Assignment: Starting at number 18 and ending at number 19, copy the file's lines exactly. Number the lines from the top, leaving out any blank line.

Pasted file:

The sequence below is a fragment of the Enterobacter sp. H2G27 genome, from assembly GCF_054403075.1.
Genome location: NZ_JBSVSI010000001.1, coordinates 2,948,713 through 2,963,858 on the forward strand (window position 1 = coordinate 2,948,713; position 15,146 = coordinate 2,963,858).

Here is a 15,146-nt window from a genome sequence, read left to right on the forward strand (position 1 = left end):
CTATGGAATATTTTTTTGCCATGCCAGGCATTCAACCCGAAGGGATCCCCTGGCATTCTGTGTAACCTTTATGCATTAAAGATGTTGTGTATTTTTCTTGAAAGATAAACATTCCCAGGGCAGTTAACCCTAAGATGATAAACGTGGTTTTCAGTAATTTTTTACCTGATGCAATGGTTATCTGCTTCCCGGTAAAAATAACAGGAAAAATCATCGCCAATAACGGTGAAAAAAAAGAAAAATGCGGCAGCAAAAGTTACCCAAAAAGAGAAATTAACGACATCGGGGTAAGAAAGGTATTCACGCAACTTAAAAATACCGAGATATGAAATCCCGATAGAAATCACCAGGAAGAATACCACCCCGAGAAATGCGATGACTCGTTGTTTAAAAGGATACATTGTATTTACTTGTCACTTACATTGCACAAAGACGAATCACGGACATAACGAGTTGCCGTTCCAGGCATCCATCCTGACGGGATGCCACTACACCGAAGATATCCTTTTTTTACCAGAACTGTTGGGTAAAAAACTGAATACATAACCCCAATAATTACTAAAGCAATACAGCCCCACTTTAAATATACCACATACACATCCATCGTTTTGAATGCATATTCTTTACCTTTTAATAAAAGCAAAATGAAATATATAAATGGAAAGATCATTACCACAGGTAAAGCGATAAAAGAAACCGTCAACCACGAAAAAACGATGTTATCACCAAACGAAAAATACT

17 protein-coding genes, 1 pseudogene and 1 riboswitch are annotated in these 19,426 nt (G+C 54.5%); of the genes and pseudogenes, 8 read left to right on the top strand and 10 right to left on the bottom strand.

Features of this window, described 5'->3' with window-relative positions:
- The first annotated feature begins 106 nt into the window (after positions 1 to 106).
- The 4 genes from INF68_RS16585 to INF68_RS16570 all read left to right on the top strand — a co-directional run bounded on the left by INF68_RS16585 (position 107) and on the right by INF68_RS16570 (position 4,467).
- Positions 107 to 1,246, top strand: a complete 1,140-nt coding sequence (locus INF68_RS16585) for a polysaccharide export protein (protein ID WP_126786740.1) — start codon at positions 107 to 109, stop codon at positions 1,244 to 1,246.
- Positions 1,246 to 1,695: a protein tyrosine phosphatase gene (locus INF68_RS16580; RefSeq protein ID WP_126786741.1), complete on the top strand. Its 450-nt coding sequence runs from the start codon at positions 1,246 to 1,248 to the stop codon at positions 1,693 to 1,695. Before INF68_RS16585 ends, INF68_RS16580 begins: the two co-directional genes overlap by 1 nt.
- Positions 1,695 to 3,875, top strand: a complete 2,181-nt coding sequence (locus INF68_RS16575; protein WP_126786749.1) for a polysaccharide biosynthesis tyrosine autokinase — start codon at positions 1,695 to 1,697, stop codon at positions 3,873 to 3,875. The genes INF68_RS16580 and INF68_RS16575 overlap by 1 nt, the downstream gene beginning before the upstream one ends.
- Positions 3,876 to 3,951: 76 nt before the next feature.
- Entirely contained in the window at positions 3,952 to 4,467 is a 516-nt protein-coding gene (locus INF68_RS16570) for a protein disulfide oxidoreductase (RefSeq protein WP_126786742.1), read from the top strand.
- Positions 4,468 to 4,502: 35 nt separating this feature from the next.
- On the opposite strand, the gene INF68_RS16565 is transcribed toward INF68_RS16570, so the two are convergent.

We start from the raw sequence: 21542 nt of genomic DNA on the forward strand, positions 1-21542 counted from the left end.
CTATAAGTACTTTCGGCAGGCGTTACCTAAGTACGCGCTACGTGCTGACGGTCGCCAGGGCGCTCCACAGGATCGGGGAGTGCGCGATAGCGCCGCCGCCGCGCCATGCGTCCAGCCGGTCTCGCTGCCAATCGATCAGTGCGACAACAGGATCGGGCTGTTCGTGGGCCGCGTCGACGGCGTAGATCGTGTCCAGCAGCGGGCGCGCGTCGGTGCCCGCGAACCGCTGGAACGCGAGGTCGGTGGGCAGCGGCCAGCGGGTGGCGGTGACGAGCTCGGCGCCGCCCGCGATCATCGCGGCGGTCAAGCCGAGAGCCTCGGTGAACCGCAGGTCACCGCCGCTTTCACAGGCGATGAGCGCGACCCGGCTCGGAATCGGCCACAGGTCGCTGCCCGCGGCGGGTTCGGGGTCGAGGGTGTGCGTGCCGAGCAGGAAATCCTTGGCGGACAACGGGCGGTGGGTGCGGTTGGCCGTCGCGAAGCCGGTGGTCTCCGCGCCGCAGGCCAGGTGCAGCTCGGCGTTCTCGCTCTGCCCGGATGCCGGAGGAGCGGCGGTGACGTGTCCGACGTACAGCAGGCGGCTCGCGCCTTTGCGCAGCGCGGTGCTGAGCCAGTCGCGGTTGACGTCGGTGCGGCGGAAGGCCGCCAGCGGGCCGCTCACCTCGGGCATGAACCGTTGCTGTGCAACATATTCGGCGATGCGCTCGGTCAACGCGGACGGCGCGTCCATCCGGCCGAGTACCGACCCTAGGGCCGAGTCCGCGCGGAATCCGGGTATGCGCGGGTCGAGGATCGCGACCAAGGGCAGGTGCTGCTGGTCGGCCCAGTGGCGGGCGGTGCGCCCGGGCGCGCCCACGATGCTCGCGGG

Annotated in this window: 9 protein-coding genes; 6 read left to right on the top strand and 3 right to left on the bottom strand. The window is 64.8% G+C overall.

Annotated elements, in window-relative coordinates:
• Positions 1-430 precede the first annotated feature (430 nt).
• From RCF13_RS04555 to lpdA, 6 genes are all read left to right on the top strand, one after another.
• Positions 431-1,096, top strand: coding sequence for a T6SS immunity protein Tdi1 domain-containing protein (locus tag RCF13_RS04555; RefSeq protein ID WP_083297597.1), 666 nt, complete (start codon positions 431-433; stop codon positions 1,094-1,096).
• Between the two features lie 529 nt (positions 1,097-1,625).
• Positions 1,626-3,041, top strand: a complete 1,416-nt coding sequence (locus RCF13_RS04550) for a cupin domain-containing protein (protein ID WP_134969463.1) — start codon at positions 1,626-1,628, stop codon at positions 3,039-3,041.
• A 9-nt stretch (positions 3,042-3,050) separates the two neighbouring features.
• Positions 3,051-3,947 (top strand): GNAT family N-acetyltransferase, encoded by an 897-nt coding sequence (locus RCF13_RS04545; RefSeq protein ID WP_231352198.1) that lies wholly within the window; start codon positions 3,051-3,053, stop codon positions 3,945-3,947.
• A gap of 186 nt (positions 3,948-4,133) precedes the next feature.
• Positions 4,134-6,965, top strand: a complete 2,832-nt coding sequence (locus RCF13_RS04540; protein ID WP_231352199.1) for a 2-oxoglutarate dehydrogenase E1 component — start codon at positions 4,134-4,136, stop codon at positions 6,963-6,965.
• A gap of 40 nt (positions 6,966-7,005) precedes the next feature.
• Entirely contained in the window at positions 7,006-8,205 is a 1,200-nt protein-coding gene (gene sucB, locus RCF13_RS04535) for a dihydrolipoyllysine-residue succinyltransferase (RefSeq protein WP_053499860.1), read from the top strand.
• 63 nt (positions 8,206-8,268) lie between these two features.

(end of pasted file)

Annotated in this window: 9 protein-coding genes; 6 read left to right on the top strand and 3 right to left on the bottom strand. The window is 64.8% G+C overall.

Annotated elements, in window-relative coordinates: